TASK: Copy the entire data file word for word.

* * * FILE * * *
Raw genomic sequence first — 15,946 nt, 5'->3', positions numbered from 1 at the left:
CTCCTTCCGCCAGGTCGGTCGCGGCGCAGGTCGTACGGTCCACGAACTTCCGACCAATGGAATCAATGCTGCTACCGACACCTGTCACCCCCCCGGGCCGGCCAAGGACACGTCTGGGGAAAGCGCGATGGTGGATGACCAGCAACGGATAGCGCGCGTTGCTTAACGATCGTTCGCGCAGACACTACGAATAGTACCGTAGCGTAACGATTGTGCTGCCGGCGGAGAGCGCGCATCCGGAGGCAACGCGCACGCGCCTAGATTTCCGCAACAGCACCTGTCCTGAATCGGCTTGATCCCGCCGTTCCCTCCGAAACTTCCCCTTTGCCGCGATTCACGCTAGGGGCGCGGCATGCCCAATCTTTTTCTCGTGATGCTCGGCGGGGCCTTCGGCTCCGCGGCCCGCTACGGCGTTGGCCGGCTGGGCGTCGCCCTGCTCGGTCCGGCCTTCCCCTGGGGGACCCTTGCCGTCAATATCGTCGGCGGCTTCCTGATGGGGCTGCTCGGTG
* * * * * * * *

Raw genomic sequence first — 15,946 nt, 5'->3', positions numbered from 1 at the left:
CTCCTTCCGCCAGGTCGGTCGCGGCGCAGGTCGTACGGTCCACGAACTTCCGACCAATGGAATCAATGCTGCTACCGACACCTGTCACCCCCCCGGGCCGGCCAAGGACACGTCTGGGGAAAGCGCGATGGTGGATGACCAGCAACGGATAGCGCGCGTTGCTTAACGATCGTTCGCGCAGACACTACGAATAGTACCGTAGCGTAACGATTGTGCTGCCGGCGGAGAGCGCGCATCCGGAGGCAACGCGCACGCGCCTAGATTTCCGCAACAGCACCTGTCCTGAATCGGCTTGATCCCGCCGTTCCCTCCGAAACTTCCCCTTTGCCGCGATTCACGCTAGGGGCGCGGCATGCCCAATCTTTTTCTCGTGATGCTCGGCGGGGCCTTCGGCTCCGCGGCCCGCTACGGCGTTGGCCGGCTGGGCGTCGCCCTGCTCGGTCCGGCCTTCCCCTGGGGGACCCTTGCCGTCAATATCGTCGGCGGCTTCCTGATGGGGCTGCTCGGTG